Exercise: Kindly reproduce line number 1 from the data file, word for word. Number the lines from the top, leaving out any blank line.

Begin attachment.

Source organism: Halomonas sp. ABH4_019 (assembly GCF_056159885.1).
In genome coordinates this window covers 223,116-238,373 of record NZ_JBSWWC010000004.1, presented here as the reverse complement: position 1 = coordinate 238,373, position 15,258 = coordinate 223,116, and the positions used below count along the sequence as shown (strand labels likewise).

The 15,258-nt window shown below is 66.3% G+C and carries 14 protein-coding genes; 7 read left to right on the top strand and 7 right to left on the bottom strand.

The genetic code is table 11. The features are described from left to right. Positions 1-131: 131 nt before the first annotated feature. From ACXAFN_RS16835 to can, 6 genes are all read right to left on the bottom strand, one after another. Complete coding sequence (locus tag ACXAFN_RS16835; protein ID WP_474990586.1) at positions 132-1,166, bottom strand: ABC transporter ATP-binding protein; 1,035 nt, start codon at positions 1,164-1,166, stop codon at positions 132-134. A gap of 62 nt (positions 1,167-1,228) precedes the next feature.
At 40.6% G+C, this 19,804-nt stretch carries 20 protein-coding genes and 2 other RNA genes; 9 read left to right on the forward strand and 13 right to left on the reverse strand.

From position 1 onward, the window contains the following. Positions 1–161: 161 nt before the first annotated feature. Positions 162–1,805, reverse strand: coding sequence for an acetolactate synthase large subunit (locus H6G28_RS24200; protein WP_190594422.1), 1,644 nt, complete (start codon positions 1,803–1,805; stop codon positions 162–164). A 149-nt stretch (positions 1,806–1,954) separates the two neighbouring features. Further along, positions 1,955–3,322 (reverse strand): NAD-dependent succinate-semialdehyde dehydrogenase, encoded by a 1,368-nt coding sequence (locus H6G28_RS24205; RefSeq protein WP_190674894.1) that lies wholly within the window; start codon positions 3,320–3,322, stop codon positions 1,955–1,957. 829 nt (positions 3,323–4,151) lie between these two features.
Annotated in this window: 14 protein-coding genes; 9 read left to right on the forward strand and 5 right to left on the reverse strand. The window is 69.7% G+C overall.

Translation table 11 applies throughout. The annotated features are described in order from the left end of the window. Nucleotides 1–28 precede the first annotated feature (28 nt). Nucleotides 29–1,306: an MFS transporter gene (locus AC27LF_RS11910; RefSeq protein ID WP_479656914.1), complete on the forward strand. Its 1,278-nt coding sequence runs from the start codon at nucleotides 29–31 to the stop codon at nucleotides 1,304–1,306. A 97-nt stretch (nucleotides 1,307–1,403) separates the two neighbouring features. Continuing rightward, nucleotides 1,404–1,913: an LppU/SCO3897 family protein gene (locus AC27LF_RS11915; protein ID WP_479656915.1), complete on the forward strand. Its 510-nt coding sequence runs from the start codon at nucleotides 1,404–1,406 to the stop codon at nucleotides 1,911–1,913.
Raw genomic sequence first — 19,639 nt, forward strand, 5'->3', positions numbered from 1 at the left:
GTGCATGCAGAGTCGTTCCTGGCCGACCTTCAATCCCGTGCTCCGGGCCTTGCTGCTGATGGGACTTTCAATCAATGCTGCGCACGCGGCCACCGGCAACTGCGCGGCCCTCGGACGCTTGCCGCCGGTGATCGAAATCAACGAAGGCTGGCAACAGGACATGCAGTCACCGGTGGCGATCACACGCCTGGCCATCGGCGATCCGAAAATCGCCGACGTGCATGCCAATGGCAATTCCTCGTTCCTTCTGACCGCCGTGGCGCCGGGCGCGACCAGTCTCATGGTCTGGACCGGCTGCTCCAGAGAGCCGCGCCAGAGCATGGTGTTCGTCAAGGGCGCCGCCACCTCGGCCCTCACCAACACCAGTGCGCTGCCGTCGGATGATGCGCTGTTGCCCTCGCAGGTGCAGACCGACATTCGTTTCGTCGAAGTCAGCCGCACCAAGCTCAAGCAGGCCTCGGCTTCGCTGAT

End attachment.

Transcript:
Source organism: Halomonas sp. ABH4_019 (assembly GCF_056159885.1).